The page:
Extrinsic signals promote cell cycle exit and differentiation of proliferating retinal progenitors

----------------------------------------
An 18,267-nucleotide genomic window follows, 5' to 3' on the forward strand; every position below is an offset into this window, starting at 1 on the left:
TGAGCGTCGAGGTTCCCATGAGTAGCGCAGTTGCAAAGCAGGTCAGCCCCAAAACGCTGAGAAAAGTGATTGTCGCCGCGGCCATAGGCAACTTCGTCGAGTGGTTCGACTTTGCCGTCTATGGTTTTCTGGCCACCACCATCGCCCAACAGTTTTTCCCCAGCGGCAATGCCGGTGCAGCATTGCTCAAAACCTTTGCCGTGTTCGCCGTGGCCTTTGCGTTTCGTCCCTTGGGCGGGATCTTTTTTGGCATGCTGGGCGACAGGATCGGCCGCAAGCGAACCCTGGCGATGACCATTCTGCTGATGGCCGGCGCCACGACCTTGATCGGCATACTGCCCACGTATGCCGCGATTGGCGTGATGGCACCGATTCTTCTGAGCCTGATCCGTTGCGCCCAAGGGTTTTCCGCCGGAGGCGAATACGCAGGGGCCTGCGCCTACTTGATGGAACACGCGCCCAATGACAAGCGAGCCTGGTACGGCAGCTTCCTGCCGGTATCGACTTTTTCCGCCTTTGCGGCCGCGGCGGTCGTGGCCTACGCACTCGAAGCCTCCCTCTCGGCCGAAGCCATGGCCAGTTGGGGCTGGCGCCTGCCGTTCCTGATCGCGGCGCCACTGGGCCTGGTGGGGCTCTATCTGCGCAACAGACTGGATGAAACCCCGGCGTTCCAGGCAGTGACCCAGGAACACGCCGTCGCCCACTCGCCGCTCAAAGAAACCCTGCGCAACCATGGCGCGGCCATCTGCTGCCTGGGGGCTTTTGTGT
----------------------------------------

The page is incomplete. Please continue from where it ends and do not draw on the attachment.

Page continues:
We propose that the local environment of the differentiating/differentiated neural retina promotes terminal cell cycle exit and differentiation of the rapidly cycling progenitors that emerge from the CMZ (Fig. 7). Our data show that when cell cycle progression is disrupted in RPCs (as in the case in flo mutants), the wild-type environment can override proliferation defects that would otherwise lead to apoptosis and instead pushes cells towards cell cycle exit and differentiation.